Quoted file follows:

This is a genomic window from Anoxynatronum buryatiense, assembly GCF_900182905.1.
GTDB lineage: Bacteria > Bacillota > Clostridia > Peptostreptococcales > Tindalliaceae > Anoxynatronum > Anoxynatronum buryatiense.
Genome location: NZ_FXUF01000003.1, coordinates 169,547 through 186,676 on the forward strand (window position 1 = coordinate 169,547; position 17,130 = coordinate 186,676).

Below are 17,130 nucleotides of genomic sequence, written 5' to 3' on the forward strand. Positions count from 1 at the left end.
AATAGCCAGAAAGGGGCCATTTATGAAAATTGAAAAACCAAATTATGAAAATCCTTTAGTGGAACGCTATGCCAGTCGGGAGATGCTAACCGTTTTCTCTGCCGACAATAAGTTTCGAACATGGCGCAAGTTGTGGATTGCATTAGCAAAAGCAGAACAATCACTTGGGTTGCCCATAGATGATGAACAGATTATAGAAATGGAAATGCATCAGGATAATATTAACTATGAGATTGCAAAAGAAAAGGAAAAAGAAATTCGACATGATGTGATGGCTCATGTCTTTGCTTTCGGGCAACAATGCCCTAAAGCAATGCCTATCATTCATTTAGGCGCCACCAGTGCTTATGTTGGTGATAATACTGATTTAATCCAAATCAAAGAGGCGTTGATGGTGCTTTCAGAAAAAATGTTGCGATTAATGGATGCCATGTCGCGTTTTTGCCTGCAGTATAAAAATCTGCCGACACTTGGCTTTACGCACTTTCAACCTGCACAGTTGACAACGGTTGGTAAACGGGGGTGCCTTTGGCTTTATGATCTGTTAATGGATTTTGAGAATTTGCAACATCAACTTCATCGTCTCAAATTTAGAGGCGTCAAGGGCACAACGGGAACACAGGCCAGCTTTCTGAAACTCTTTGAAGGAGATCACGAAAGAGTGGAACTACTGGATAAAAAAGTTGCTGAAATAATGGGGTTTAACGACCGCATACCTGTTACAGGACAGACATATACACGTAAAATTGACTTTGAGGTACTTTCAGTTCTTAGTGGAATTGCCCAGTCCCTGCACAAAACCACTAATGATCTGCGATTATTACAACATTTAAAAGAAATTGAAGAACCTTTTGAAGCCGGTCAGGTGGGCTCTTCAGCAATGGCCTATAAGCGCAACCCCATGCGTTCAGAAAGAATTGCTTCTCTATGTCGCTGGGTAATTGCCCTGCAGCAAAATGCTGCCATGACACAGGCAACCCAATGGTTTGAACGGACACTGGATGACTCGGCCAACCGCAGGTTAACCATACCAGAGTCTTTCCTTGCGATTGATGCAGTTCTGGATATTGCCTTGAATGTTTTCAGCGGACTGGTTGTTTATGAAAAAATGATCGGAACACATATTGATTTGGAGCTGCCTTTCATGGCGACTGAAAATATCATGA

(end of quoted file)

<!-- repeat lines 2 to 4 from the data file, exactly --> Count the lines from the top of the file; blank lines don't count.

GTDB lineage: Bacteria > Bacillota > Clostridia > Peptostreptococcales > Tindalliaceae > Anoxynatronum > Anoxynatronum buryatiense.
Genome location: NZ_FXUF01000003.1, coordinates 169,547 through 186,676 on the forward strand (window position 1 = coordinate 169,547; position 17,130 = coordinate 186,676).

Below are 17,130 nucleotides of genomic sequence, written 5' to 3' on the forward strand. Positions count from 1 at the left end.